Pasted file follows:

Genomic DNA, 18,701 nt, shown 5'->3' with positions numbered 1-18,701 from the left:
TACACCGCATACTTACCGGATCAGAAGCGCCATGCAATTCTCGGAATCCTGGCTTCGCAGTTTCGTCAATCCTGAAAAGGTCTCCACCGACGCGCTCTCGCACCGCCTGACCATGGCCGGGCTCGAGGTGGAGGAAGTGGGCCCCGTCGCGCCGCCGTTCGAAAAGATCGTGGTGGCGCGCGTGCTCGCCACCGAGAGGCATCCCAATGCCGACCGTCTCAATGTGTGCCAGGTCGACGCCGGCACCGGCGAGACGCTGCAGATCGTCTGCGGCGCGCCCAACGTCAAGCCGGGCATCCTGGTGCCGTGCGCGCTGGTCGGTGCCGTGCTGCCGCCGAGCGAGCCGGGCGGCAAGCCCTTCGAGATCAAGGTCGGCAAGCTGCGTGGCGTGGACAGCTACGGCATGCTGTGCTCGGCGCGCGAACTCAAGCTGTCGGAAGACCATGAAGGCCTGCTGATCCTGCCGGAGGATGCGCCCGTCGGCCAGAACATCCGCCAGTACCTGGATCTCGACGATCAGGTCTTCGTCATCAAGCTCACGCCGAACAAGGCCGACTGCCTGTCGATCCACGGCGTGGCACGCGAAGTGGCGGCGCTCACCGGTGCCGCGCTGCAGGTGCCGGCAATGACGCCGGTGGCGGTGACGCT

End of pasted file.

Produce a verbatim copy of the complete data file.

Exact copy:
Genomic DNA, 18,701 nt, shown 5'->3' with positions numbered 1-18,701 from the left:
TACACCGCATACTTACCGGATCAGAAGCGCCATGCAATTCTCGGAATCCTGGCTTCGCAGTTTCGTCAATCCTGAAAAGGTCTCCACCGACGCGCTCTCGCACCGCCTGACCATGGCCGGGCTCGAGGTGGAGGAAGTGGGCCCCGTCGCGCCGCCGTTCGAAAAGATCGTGGTGGCGCGCGTGCTCGCCACCGAGAGGCATCCCAATGCCGACCGTCTCAATGTGTGCCAGGTCGACGCCGGCACCGGCGAGACGCTGCAGATCGTCTGCGGCGCGCCCAACGTCAAGCCGGGCATCCTGGTGCCGTGCGCGCTGGTCGGTGCCGTGCTGCCGCCGAGCGAGCCGGGCGGCAAGCCCTTCGAGATCAAGGTCGGCAAGCTGCGTGGCGTGGACAGCTACGGCATGCTGTGCTCGGCGCGCGAACTCAAGCTGTCGGAAGACCATGAAGGCCTGCTGATCCTGCCGGAGGATGCGCCCGTCGGCCAGAACATCCGCCAGTACCTGGATCTCGACGATCAGGTCTTCGTCATCAAGCTCACGCCGAACAAGGCCGACTGCCTGTCGATCCACGGCGTGGCACGCGAAGTGGCGGCGCTCACCGGTGCCGCGCTGCAGGTGCCGGCAATGACGCCGGTGGCGGTGACGCT